The South African Football Association must act now and fire Joel Natalino Santana.
It would be a waste of time to wait for the end of the Confederations Cup in June to show the clueless coach the door.
From the day that Santana started working with the team in June last year he has brought us nothing but shame. The lowest light was when we failed to qualify for the African Cup of Nations finals for the first time since 1996.
This was a disgrace for a country that many across the globe were saving money to visit for the 2010 World Cup, the first ever finals of this quadrennial soccer spectacle to take place in Africa.
In any other country that takes its soccer affairs seriously, Santana would have been forced to catch the next flight back to Sao Paulo after the game at the end of the Afcon qualifiers.
Bafana Bafana are two months away from their first Confederations Cup game against Iraq at Ellis Park Stadium on June 14, but Santana is still trying out combinations.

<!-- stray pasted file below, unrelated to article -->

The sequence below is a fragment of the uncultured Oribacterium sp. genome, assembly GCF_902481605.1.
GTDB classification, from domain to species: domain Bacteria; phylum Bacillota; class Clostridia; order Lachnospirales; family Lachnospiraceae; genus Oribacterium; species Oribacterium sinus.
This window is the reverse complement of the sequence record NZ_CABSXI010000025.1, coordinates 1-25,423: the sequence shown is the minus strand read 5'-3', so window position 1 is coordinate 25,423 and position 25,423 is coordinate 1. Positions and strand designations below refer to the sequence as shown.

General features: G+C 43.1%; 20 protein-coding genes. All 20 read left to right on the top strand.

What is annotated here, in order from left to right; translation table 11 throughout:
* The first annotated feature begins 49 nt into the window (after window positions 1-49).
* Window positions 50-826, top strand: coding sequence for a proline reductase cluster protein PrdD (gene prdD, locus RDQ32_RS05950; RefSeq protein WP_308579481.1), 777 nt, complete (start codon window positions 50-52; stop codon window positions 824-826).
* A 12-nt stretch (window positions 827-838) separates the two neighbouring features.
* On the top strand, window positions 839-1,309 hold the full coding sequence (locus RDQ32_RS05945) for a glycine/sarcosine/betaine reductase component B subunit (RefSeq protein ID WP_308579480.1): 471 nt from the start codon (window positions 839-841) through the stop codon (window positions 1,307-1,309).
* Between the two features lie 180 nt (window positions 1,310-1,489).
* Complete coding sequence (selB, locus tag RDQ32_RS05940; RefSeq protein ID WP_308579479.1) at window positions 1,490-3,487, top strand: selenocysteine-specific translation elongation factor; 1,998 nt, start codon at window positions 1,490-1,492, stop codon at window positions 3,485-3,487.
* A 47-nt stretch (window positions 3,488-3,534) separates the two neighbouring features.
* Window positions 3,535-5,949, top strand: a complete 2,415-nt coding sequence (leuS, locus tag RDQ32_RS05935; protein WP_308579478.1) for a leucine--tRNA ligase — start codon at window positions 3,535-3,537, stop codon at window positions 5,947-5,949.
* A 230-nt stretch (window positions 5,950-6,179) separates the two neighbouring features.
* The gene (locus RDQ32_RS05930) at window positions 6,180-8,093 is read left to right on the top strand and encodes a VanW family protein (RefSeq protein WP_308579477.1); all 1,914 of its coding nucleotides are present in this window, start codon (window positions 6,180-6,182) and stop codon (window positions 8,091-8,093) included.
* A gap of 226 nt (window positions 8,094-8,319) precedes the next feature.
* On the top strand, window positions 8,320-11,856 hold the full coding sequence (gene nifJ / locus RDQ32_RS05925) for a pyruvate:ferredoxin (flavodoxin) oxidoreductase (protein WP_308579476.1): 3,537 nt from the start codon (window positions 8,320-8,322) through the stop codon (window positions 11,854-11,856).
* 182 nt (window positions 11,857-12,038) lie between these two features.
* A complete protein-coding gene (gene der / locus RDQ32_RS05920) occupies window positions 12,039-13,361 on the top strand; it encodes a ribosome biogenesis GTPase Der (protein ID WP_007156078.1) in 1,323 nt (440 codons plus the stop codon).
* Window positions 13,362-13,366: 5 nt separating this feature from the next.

Santana inherited more or less the same team from compatriot Carlos Alberto Parreira, the man who messed us up by recommending the new coach to break his international coaching virginity at the expense of Bafana Bafana.
Right now South Africans should be having a clear picture of who will feature in the Bafana Bafana starting line-up on June 14. Santana has been calling up players such as Katlego Mashego, Morgan Gould and Rowen Fernandez without giving them a run.
Remember when Clive Barker was still the Bafana Bafana coach? Any South African could give you the starting 11 if you were to wake them up just after midnight. Now we can't even tell you the first six of Santana's team.
Jerome Valcke, Fifa's general secretary, also made it clear this week that Bafana Bafana were not yet ready to compete against the world soccer powerhouses, saying they were concerned that Santana's team would be a laughing stock at the Confederations Cup.
After the 2-0 defeat by Portugal, Santana surprised even the international media by saying he was "happy" with the performance of his team.
When Parreira resigned, we were informed that he would be available to assist as a technical advisor. Maybe the saying that when days are dark friends are few explains Parreira or Safa's silence on the issue.
Four or five victories over third-string African opposition teams had misled South Africans into believing that Santana's Bafana Bafana had turned the corner.
If the truth be told, Santana has pushed the national team into the abyss and should be relieved of his duties before it is too late. - Sowetan reporters
l See Page 16